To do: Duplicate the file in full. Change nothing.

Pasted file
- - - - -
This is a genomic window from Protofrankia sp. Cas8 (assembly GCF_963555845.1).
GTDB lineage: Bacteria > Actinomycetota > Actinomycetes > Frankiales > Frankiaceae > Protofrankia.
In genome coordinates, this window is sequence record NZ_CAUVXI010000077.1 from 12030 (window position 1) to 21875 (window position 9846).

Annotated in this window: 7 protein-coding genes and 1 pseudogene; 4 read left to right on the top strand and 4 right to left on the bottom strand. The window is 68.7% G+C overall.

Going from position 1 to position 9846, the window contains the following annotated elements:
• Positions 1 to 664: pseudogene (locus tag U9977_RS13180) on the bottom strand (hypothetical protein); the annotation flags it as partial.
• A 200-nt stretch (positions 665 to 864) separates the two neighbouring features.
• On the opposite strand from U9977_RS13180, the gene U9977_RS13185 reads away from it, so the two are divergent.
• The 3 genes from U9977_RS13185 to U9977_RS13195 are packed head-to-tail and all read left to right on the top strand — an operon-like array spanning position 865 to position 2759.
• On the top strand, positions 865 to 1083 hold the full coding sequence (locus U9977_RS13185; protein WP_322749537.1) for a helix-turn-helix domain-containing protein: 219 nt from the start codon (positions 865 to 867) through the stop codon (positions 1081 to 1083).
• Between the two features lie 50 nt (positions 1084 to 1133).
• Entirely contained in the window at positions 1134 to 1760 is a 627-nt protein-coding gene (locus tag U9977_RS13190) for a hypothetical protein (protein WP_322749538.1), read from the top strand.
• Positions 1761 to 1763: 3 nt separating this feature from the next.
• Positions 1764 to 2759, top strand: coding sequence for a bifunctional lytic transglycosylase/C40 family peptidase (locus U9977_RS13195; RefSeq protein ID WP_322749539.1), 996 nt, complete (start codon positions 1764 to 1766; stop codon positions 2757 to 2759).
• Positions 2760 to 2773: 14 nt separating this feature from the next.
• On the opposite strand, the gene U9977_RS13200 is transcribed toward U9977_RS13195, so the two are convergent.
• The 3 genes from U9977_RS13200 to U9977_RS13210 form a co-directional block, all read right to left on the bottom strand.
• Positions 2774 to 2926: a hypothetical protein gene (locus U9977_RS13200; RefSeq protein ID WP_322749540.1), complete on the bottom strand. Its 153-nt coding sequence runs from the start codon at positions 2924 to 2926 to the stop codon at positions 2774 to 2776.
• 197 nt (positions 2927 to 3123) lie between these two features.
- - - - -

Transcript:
This is a genomic window from Protofrankia sp. Cas8 (assembly GCF_963555845.1).
GTDB lineage: Bacteria > Actinomycetota > Actinomycetes > Frankiales > Frankiaceae > Protofrankia.
In genome coordinates, this window is sequence record NZ_CAUVXI010000077.1 from 12030 (window position 1) to 21875 (window position 9846).

Annotated in this window: 7 protein-coding genes and 1 pseudogene; 4 read left to right on the top strand and 4 right to left on the bottom strand. The window is 68.7% G+C overall.

Going from position 1 to position 9846, the window contains the following annotated elements:
• Positions 1 to 664: pseudogene (locus tag U9977_RS13180) on the bottom strand (hypothetical protein); the annotation flags it as partial.
• A 200-nt stretch (positions 665 to 864) separates the two neighbouring features.
• On the opposite strand from U9977_RS13180, the gene U9977_RS13185 reads away from it, so the two are divergent.
• The 3 genes from U9977_RS13185 to U9977_RS13195 are packed head-to-tail and all read left to right on the top strand — an operon-like array spanning position 865 to position 2759.
• On the top strand, positions 865 to 1083 hold the full coding sequence (locus U9977_RS13185; protein WP_322749537.1) for a helix-turn-helix domain-containing protein: 219 nt from the start codon (positions 865 to 867) through the stop codon (positions 1081 to 1083).
• Between the two features lie 50 nt (positions 1084 to 1133).
• Entirely contained in the window at positions 1134 to 1760 is a 627-nt protein-coding gene (locus tag U9977_RS13190) for a hypothetical protein (protein WP_322749538.1), read from the top strand.
• Positions 1761 to 1763: 3 nt separating this feature from the next.
• Positions 1764 to 2759, top strand: coding sequence for a bifunctional lytic transglycosylase/C40 family peptidase (locus U9977_RS13195; RefSeq protein ID WP_322749539.1), 996 nt, complete (start codon positions 1764 to 1766; stop codon positions 2757 to 2759).
• Positions 2760 to 2773: 14 nt separating this feature from the next.
• On the opposite strand, the gene U9977_RS13200 is transcribed toward U9977_RS13195, so the two are convergent.
• The 3 genes from U9977_RS13200 to U9977_RS13210 form a co-directional block, all read right to left on the bottom strand.
• Positions 2774 to 2926: a hypothetical protein gene (locus U9977_RS13200; RefSeq protein ID WP_322749540.1), complete on the bottom strand. Its 153-nt coding sequence runs from the start codon at positions 2924 to 2926 to the stop codon at positions 2774 to 2776.
• 197 nt (positions 2927 to 3123) lie between these two features.